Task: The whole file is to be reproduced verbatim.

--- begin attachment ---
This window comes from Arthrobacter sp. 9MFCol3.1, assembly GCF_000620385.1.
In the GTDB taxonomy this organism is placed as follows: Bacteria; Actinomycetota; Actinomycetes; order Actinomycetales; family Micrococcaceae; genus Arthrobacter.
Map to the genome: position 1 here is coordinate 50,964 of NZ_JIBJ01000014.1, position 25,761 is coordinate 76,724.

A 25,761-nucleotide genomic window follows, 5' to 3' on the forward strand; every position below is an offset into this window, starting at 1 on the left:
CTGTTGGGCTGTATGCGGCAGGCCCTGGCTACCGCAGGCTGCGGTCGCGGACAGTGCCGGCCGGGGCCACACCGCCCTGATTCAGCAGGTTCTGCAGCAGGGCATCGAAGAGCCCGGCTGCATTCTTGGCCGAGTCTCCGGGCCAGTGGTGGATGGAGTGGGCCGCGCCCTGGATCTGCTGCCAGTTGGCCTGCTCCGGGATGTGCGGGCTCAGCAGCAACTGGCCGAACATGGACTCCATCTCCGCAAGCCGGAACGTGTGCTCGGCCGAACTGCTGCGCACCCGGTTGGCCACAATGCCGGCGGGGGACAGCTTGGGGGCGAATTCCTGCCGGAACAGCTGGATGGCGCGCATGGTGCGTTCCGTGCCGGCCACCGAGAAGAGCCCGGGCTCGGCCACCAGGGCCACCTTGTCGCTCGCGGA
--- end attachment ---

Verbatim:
This window comes from Arthrobacter sp. 9MFCol3.1, assembly GCF_000620385.1.
In the GTDB taxonomy this organism is placed as follows: Bacteria; Actinomycetota; Actinomycetes; order Actinomycetales; family Micrococcaceae; genus Arthrobacter.
Map to the genome: position 1 here is coordinate 50,964 of NZ_JIBJ01000014.1, position 25,761 is coordinate 76,724.

A 25,761-nucleotide genomic window follows, 5' to 3' on the forward strand; every position below is an offset into this window, starting at 1 on the left:
CTGTTGGGCTGTATGCGGCAGGCCCTGGCTACCGCAGGCTGCGGTCGCGGACAGTGCCGGCCGGGGCCACACCGCCCTGATTCAGCAGGTTCTGCAGCAGGGCATCGAAGAGCCCGGCTGCATTCTTGGCCGAGTCTCCGGGCCAGTGGTGGATGGAGTGGGCCGCGCCCTGGATCTGCTGCCAGTTGGCCTGCTCCGGGATGTGCGGGCTCAGCAGCAACTGGCCGAACATGGACTCCATCTCCGCAAGCCGGAACGTGTGCTCGGCCGAACTGCTGCGCACCCGGTTGGCCACAATGCCGGCGGGGGACAGCTTGGGGGCGAATTCCTGCCGGAACAGCTGGATGGCGCGCATGGTGCGTTCCGTGCCGGCCACCGAGAAGAGCCCGGGCTCGGCCACCAGGGCCACCTTGTCGCTCGCGGA